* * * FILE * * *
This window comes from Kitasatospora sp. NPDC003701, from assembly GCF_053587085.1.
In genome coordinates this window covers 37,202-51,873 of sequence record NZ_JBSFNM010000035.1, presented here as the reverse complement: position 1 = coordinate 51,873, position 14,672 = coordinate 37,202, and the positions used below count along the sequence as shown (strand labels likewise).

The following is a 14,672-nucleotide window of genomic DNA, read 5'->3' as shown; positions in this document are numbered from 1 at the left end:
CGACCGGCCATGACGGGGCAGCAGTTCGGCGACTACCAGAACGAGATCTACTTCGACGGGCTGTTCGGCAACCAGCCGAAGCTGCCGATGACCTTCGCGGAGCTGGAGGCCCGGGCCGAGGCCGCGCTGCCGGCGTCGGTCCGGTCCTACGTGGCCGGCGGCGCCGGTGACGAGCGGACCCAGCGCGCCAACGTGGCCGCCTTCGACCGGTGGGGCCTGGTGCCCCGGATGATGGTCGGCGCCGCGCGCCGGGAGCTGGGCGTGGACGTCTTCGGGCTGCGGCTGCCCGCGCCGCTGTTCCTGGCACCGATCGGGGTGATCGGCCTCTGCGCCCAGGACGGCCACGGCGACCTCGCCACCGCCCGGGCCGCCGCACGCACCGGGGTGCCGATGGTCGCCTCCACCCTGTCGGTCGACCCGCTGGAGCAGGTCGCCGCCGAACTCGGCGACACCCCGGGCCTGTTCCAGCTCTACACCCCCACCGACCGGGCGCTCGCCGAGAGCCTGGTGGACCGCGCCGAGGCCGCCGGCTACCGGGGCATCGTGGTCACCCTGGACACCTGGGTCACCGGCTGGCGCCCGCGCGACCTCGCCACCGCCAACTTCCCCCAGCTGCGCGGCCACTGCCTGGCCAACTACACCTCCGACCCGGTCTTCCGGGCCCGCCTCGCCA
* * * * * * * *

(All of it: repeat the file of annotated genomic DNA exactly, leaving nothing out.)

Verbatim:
This window comes from Kitasatospora sp. NPDC003701, from assembly GCF_053587085.1.
In genome coordinates this window covers 37,202-51,873 of sequence record NZ_JBSFNM010000035.1, presented here as the reverse complement: position 1 = coordinate 51,873, position 14,672 = coordinate 37,202, and the positions used below count along the sequence as shown (strand labels likewise).

The following is a 14,672-nucleotide window of genomic DNA, read 5'->3' as shown; positions in this document are numbered from 1 at the left end:
CGACCGGCCATGACGGGGCAGCAGTTCGGCGACTACCAGAACGAGATCTACTTCGACGGGCTGTTCGGCAACCAGCCGAAGCTGCCGATGACCTTCGCGGAGCTGGAGGCCCGGGCCGAGGCCGCGCTGCCGGCGTCGGTCCGGTCCTACGTGGCCGGCGGCGCCGGTGACGAGCGGACCCAGCGCGCCAACGTGGCCGCCTTCGACCGGTGGGGCCTGGTGCCCCGGATGATGGTCGGCGCCGCGCGCCGGGAGCTGGGCGTGGACGTCTTCGGGCTGCGGCTGCCCGCGCCGCTGTTCCTGGCACCGATCGGGGTGATCGGCCTCTGCGCCCAGGACGGCCACGGCGACCTCGCCACCGCCCGGGCCGCCGCACGCACCGGGGTGCCGATGGTCGCCTCCACCCTGTCGGTCGACCCGCTGGAGCAGGTCGCCGCCGAACTCGGCGACACCCCGGGCCTGTTCCAGCTCTACACCCCCACCGACCGGGCGCTCGCCGAGAGCCTGGTGGACCGCGCCGAGGCCGCCGGCTACCGGGGCATCGTGGTCACCCTGGACACCTGGGTCACCGGCTGGCGCCCGCGCGACCTCGCCACCGCCAACTTCCCCCAGCTGCGCGGCCACTGCCTGGCCAACTACACCTCCGACCCGGTCTTCCGGGCCCGCCTCGCCA